NHTSA Investigates Engine Stalling Issue Affecting Dodge Journey, Jeep Compass, Patriot

Dodge Journey 8 photos
Photo: Jeffrey Ross
Dodge JourneyDodge JourneyDodge JourneyDodge JourneyDodge JourneyDodge JourneyDodge Journey
Back in July 2017, no fewer than 42,231 crossovers were recalled by FCA US LLC for a mechanical issue caused by the crankshaft or camshaft position sensors. This blunder goes back to July 2016, when Toluca Assembly Plant identified spread terminals on the crankshaft connector.
Produced by Delphi Packard Electric Systems in Mexico, the crankshaft and camshaft position sensors equip both 2.0- and 2.4-liter engines used in the JC Dodge Journey, MK Jeep Compass, and MK Jeep Patriot. The supplier confirmed that open terminals on retained connectors traced to six reels of terminals with production dates of April 26th, 27th, 28th, and 30th, 2015.

Fast forward to September 2016, and that’s when FCA US Supplier Quality Engineering confirmed the root cause for engine stalling to be associated with a newly added blanking tool. Vehicles equipped with faulty sensors were produced from May 2016 through July 2016 for model year 2016.

The problem hasn’t gone away, though. The Office of Defects Investigation has received no fewer than 127 complaints where consumers allege crankshaft or camshaft failures on vehicles that weren’t included in the recall. The vehicles in question are Journeys, Compasses, and Patriots that were produced for model year 2016 with the aforementioned engines.

The investigation may lead to the recall of 289,067 vehicles, according to estimates from the National Highway Traffic Safety Administration, which is a lot of money that FCA US LLC could have alternately used to improve quality control and assurance. All of the 127 complaints mentioned earlier were filed with the federal watchdog following the receipt of the recall.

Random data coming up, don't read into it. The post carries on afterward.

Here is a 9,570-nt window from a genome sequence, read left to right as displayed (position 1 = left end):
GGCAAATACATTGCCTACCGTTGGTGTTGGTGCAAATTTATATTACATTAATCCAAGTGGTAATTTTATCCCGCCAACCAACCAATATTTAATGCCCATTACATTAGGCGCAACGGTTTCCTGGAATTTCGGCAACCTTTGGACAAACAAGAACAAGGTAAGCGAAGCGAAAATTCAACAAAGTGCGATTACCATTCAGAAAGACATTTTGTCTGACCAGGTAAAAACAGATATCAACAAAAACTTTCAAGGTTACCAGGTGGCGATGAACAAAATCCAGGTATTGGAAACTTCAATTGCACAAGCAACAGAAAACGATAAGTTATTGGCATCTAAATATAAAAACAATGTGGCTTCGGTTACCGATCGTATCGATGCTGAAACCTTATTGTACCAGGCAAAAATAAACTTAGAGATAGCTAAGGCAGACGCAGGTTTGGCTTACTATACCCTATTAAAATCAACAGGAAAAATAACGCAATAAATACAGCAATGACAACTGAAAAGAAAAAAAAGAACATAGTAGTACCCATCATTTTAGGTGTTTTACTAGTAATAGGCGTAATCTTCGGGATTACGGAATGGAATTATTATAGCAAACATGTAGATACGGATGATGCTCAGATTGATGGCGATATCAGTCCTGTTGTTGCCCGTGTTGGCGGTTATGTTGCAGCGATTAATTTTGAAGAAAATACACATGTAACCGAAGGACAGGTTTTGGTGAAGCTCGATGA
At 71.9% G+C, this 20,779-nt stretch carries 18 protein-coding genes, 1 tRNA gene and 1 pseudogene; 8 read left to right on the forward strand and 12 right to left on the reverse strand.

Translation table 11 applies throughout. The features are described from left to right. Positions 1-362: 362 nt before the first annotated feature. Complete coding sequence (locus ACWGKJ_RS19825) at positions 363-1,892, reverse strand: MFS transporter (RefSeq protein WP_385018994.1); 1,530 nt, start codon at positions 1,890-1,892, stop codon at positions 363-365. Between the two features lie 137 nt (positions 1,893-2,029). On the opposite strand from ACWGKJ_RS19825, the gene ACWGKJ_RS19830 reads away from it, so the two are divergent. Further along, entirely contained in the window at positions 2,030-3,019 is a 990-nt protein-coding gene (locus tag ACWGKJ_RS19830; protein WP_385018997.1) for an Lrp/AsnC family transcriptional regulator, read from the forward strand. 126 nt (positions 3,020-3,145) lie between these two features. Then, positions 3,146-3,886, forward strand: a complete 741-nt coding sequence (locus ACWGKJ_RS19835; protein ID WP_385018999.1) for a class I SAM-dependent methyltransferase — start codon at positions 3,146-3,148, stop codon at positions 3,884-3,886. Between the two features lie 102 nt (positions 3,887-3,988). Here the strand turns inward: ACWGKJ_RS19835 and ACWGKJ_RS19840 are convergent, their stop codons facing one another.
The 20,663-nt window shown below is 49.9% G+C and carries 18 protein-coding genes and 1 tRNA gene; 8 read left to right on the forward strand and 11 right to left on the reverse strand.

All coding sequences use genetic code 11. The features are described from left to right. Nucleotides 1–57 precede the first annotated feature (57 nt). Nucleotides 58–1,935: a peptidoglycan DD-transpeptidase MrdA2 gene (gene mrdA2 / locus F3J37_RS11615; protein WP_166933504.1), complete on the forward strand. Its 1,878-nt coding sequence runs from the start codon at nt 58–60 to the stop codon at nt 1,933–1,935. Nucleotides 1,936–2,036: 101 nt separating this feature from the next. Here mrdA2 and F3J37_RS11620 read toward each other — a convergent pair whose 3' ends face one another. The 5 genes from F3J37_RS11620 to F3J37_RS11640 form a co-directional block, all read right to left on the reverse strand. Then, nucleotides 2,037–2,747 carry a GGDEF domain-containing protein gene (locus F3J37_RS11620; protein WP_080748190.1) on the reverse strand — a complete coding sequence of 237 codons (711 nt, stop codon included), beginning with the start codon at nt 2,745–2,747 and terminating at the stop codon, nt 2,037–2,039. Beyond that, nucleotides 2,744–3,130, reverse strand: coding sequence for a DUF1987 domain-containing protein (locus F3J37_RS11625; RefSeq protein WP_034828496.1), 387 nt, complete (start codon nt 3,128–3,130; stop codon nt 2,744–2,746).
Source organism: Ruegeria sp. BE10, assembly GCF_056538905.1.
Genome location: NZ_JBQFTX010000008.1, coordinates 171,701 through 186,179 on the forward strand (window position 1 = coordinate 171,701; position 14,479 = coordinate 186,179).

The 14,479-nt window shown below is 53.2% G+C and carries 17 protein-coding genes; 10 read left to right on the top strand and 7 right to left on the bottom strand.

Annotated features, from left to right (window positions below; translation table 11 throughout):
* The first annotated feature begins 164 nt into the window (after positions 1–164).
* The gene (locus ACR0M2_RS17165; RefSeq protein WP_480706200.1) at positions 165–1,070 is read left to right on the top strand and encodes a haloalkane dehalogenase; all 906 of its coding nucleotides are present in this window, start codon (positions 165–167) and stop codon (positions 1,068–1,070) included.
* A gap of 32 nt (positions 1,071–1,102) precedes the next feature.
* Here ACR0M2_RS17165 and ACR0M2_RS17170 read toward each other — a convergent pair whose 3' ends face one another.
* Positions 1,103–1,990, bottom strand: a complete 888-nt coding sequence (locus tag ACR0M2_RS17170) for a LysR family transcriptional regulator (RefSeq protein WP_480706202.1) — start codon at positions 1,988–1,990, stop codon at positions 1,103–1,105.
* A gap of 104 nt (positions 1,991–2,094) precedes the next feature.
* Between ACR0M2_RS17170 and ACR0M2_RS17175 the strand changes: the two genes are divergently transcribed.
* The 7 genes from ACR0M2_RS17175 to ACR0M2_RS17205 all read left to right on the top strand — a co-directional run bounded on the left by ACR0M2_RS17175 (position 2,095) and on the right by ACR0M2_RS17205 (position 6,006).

The recall query has been opened to further asses the scope, frequency, and safety consequences of the defect. As described in the recall, intermittent operation of the crankshaft or camshaft sensors may increase the risk of a crash, thus increasing the risk of injury to the driver and passengers.
If you liked the article, please follow us:  Google News icon Google News Youtube Instagram
About the author: Mircea Panait
Mircea Panait profile photo

After a 1:43 scale model of a Ferrari 250 GTO sparked Mircea's interest for cars when he was a kid, an early internship at Top Gear sealed his career path. He's most interested in muscle cars and American trucks, but he takes a passing interest in quirky kei cars as well.
Full profile


Would you like AUTOEVOLUTION to send you notifications?

You will only receive our top stories